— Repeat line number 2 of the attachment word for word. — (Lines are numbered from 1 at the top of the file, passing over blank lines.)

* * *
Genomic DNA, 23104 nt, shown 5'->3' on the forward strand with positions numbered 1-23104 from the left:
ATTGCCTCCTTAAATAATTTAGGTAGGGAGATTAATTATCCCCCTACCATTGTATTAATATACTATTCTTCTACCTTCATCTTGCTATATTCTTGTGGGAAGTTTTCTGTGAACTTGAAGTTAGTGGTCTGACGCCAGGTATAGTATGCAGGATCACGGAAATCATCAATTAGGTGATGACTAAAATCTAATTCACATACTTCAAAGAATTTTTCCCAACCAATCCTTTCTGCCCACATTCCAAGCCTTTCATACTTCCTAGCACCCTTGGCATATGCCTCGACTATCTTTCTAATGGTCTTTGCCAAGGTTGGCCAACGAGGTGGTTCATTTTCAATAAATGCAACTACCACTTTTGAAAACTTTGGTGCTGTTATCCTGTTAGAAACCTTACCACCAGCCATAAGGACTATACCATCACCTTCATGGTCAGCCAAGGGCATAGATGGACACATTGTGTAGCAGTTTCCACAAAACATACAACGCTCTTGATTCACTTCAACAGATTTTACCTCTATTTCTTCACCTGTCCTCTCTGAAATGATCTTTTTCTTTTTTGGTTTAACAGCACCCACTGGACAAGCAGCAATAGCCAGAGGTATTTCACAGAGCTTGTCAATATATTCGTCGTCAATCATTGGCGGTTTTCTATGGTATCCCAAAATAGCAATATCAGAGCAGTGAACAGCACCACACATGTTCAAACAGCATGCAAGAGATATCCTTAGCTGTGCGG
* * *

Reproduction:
ATTGCCTCCTTAAATAATTTAGGTAGGGAGATTAATTATCCCCCTACCATTGTATTAATATACTATTCTTCTACCTTCATCTTGCTATATTCTTGTGGGAAGTTTTCTGTGAACTTGAAGTTAGTGGTCTGACGCCAGGTATAGTATGCAGGATCACGGAAATCATCAATTAGGTGATGACTAAAATCTAATTCACATACTTCAAAGAATTTTTCCCAACCAATCCTTTCTGCCCACATTCCAAGCCTTTCATACTTCCTAGCACCCTTGGCATATGCCTCGACTATCTTTCTAATGGTCTTTGCCAAGGTTGGCCAACGAGGTGGTTCATTTTCAATAAATGCAACTACCACTTTTGAAAACTTTGGTGCTGTTATCCTGTTAGAAACCTTACCACCAGCCATAAGGACTATACCATCACCTTCATGGTCAGCCAAGGGCATAGATGGACACATTGTGTAGCAGTTTCCACAAAACATACAACGCTCTTGATTCACTTCAACAGATTTTACCTCTATTTCTTCACCTGTCCTCTCTGAAATGATCTTTTTCTTTTTTGGTTTAACAGCACCCACTGGACAAGCAGCAATAGCCAGAGGTATTTCACAGAGCTTGTCAATATATTCGTCGTCAATCATTGGCGGTTTTCTATGGTATCCCAAAATAGCAATATCAGAGCAGTGAACAGCACCACACATGTTCAAACAGCATGCAAGAGATATCCTTAGCTGTGCGG